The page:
Dub J: The biggest difference would be the growth musically. I was a lot younger when I did Love 2 Hate. I also featured a lot of local artists on that project that I stayed away from this time. This project just sounds right to me. The similarity is that I did this record on my terms and my vision and I wasn’t afraid to put a pop song on the same album as a classic boom bap record. This album is a collection of music that I like. I didn’t follow any rules and really didn’t do it to impress anyone other than myself.
HipHopCanada: If you had to pick one song on the album to convince someone to check out the rest of the project, which would it be? Why?
Dub J: That’s a tough one… but you put on the first track and hear Maestro Fresh Wes giving his stamp of approval and then JD Era goes in on that first record there is no denying that this album is gonna be something you want to pay attention to.
HipHopCanada: Will be the project be receiving any more video support? If so, which tracks can we look forward to seeing visualized?
Dub J: Absolutely. We’re shooting the “Drop Top” video this month… “Dynamite” is not only getting a video, it’s getting a mini movie. “Dynamite” video has been in production for a month. Peter Jackson’s (“Make Believe”) will get a video, “One More Chance” is getting a video… I was talking to Stitch today about Big Things and GOLDEN G wants to do one as well.
HipHopCanada: There’s obviously a ton of collaboration on your album which is always great to see. Can you speak on any other tracks in the works or completed that aren’t on the album?
Dub J: I’ve just been focused on getting this album done. There’s a few records I did that didn’t make the cut but those will likely get released in the companion app.
HipHopCanada: Speaking of the companion app can you tell us about it?
Dub J: I learned a lot from building apps and how easy it is in the app market to build a massive user base quickly. I’ve build user bases of 2 million + users. I knew when I decided to do this album that I wanted to release an app with it. The app gives you all the music in the app for offline consumption and has the platform behind it for me to push videos, behind the scenes content and more… but more importantly gives me the user base to send a push notification to let them know to check out a new song or attend an artists show, etc. No one has ever done it. I believe it’s something all artists should do.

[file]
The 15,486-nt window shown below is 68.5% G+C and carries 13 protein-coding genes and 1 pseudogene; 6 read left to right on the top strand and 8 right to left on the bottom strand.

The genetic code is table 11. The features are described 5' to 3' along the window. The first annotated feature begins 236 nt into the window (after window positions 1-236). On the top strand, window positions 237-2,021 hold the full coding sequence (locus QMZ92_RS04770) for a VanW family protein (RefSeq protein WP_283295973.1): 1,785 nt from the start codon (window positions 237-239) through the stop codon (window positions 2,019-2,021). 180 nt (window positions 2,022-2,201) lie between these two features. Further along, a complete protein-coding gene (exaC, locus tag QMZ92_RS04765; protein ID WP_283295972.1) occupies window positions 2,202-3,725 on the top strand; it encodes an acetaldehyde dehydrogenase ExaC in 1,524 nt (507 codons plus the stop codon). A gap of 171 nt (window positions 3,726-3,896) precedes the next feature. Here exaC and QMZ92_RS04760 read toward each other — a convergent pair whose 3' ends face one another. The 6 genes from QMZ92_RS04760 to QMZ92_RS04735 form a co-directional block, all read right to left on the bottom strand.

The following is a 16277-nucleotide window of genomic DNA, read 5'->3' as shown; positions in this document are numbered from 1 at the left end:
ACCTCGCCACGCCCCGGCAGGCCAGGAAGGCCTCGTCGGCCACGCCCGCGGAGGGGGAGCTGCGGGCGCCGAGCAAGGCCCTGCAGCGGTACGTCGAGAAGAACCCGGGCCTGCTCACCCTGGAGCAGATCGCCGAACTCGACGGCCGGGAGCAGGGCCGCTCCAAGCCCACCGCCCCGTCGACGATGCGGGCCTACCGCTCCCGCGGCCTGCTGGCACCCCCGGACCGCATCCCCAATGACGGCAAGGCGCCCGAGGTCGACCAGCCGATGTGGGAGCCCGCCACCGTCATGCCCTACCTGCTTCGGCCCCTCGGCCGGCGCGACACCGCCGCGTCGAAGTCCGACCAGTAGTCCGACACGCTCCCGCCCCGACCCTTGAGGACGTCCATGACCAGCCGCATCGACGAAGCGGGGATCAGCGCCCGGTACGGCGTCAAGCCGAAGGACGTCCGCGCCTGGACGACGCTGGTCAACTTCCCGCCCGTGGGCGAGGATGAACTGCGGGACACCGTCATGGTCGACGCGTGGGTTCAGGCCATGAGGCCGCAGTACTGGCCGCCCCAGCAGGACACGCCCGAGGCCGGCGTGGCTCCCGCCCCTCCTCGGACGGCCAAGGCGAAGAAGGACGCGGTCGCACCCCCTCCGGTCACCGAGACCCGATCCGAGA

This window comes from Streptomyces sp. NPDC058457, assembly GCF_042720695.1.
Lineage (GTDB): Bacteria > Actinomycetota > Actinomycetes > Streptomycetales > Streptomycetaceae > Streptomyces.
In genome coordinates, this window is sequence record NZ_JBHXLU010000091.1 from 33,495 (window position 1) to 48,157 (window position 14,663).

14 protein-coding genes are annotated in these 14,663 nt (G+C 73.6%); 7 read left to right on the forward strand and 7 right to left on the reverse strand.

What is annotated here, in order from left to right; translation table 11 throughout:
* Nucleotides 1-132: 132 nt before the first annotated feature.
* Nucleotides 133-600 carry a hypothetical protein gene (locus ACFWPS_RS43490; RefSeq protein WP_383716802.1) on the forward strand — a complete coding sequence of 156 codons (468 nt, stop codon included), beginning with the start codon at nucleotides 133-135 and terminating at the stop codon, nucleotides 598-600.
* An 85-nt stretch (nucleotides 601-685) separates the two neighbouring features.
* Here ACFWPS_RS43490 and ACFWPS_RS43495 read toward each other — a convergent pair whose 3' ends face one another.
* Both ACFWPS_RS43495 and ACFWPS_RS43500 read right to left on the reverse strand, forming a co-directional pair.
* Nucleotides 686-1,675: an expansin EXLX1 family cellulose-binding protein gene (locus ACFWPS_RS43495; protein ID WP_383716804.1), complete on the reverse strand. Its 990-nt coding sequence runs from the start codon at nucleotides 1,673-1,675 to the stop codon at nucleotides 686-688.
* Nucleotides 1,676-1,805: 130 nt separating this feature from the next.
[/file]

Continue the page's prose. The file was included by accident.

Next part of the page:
You can get it on the App Store right now.
Google Play is launching later today.
HipHopCanada: What’s your thoughts on the state of Canadian hip-hop?
Dub J: It’s a different world today. These kids have it so much easier now to create and distribute their music at ease. There’s a lot of new stuff I’m hearing that I like a lot… but also a lot I hear that I can’t listen to at all. Classified is still doing his thing and releasing great music. I really like Merkules and wish I would have got him on this project.
HipHopCanada: Which Canadian artists or producers are inspiring you the most these days?
Dub J: I’m always amazed when I see another record produced by Boi-1da. It wasn’t many years ago that he was a peer on HHC. He’s never stopped replying to messages etc. He’s a humble guy. I don’t really get my inspiration from artists and producers. My inspiration comes from my kids, family and my own desire to create.
HipHopCanada: Do you have any other projects in the works that you’d like to touch on?
Dub J: I’ve got a few projects I want to do this year. I want to do more with Stitch… the kid is incredible. I’d like to do more with Golden G and Haviah too. JD Era and me have a special project we did called TBG (Tokin Black Guy). I wont rest until the world gets to hear what we were cooking.
HipHopCanada: Let’s wrap it up with a very HipHopCanada specific question. Some of our newer viewers might not be aware that we used to run a message board, or that you were largely responsible for helping us maintain it. Aside from your contributions on the technical side of things, you were also a member on the board and had no problem sharing your opinion on things. It’s always interesting to ask people what their fondest memory of the board was or if any of those relationships that were formed are lasting today. So, that being said, if someone brings up the old board, what comes to mind?
My fondest memories of the board was how crazy it would get whenever I would get on there. It was one big dysfunctional family on the forum. If it wasn’t for the forum I wouldn’t have had the outlet to build working relationships with the top artists in the country at that time… but still to this day I remember it like yesterday when the board was getting hacked by Turkish hackers and I was on the phone with you as we were racing against them to stop them from destroying all the databases, etc.
HipHopCanada: I lost track of the amount of people asking me how long it would take to get the board back to normal. Thanks again for taking the time to speak with us and best of luck with Blame Me!
Written by Jesse Plunkett for HipHopCanada
Photography by Rocco Romélo